Starting January 1, WA’s minimum wage will increase to $16.28 per hour for employees ages 16+. This represents a 3.4% increase from this year. This new rate applies to nonprofit employers of all kinds.
Every quarter, all WA-based employers – including nonprofits! – must complete and file a Paid Family and Medical Leave report and pay premiums. With the launch of WA Cares Fund on July 1, this means additional reporting is required.
Starting on July 1, nonprofits in Washington need to deduct premiums from their employee's paychecks to fund the Washington Cares Fund, a state-operated long-term care insurance program open to anyone 18+.
Most of you have probably implemented the overtime and minimum wage changes that went into effect on January 1, but we want to ensure that organizations are aware of all the provisions of these regulations and are not leaving themselves open to fines, back wages, or court cases by being out of compliance.
Starting a new job triggers feelings of excitement but also some level of anxiety. Haphazard or nonexistent onboarding can be detrimental. It may portray the organization negatively (as not caring about its employees) or just being lackadaisical in all its operations. However, an official onboarding plan can alleviate feelings of discomfort and point new employees in the right direction as they begin their association with you.
Most leaders will agree that the engines moving them forward are their people. So, making smart hiring decisions is critical. Although all businesses have recruitment challenges (especially in the current turnover environment), nonprofits often have unique staffing issues that make it more difficult for them to find and retain exceptional talent.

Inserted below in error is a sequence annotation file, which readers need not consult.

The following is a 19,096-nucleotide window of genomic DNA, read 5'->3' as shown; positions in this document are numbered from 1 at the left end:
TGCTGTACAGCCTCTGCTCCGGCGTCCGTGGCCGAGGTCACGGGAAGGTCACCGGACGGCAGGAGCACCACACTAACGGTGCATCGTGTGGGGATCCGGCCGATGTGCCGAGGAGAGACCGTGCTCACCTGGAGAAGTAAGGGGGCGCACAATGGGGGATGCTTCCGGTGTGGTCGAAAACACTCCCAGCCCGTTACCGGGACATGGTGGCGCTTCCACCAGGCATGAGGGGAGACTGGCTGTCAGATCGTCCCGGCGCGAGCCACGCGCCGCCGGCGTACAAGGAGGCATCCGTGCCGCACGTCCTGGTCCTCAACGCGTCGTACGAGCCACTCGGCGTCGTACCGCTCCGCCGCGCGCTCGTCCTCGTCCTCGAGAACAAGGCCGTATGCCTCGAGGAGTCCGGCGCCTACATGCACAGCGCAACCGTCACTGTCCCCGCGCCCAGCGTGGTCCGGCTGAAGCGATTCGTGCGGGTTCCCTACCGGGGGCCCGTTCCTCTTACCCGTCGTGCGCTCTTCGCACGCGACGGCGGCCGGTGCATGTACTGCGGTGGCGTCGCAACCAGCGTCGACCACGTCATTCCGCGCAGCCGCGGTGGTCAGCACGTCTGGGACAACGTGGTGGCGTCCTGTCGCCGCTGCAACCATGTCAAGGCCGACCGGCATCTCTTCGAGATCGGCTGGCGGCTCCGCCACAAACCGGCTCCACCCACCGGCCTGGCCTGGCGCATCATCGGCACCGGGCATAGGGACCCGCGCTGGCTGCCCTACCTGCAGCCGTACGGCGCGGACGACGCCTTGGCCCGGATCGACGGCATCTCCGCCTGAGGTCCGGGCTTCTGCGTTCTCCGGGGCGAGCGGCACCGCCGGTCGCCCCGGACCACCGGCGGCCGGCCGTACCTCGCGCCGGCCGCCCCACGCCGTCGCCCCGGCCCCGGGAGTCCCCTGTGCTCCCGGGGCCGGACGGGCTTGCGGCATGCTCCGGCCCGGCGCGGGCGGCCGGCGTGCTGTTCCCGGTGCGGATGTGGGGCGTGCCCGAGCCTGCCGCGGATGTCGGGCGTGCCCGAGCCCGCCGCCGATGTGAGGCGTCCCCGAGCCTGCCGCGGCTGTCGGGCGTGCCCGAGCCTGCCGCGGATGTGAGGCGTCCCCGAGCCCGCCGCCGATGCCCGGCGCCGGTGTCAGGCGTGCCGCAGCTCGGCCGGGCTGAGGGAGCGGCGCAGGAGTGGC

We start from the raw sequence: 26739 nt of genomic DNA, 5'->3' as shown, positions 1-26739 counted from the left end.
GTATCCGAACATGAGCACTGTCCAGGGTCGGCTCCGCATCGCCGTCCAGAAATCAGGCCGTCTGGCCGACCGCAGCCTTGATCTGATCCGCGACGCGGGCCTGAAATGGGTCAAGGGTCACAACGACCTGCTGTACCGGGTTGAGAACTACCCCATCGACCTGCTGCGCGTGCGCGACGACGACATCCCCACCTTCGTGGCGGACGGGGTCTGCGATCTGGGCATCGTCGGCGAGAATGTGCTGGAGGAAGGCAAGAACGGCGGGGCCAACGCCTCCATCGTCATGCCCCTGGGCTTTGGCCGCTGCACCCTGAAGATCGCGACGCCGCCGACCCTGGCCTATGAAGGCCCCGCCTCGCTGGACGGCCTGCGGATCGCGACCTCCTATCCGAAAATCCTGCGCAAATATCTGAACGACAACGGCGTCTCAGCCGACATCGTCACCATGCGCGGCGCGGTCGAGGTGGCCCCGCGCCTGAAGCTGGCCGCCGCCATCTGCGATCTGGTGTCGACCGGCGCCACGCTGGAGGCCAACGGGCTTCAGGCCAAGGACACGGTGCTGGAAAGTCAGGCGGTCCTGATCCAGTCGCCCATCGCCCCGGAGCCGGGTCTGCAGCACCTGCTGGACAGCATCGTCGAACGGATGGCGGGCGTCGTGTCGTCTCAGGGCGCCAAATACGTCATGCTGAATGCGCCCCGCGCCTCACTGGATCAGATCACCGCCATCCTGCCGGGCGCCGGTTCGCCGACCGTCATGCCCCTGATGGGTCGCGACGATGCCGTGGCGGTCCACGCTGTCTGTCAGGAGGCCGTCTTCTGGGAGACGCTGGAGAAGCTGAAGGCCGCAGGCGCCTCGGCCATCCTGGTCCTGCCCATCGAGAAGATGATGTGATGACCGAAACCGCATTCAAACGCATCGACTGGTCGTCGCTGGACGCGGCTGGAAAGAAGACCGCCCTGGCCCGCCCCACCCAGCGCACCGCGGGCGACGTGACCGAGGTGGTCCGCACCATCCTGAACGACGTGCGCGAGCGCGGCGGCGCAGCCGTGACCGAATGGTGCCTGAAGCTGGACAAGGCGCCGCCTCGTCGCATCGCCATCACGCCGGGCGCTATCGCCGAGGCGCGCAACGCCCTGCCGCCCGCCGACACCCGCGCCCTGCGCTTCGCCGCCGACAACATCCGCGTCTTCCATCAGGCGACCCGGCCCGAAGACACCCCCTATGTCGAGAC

Offering a competitive compensation package is key to leading a successful nonprofit hiring process. Attractive compensation offerings appeal to prospective employees in the recruitment phase and can even lead to increased employee retention down the road.
The Washington State Department of Labor & Industries (L&I) is hosting a series of free webinars that provide both workers and employers the chance to learn more about the state’s employment laws.
Like employers in other sectors, nonprofits are facing workforce challenges. These challenges include turnover, job abandonment, shifting expectations about transparency and involvement in decisions, and dissatisfaction with pay and benefits.
Most nonprofit jobs require knowledge of the sector and professional expertise. This is reflected in the high education levels in the nonprofit workforce. However, community-based nonprofits tend to have lower pay levels compared to the government, philanthropy, education, and health care sectors. This makes it challenging to attract and retain well-qualified employees.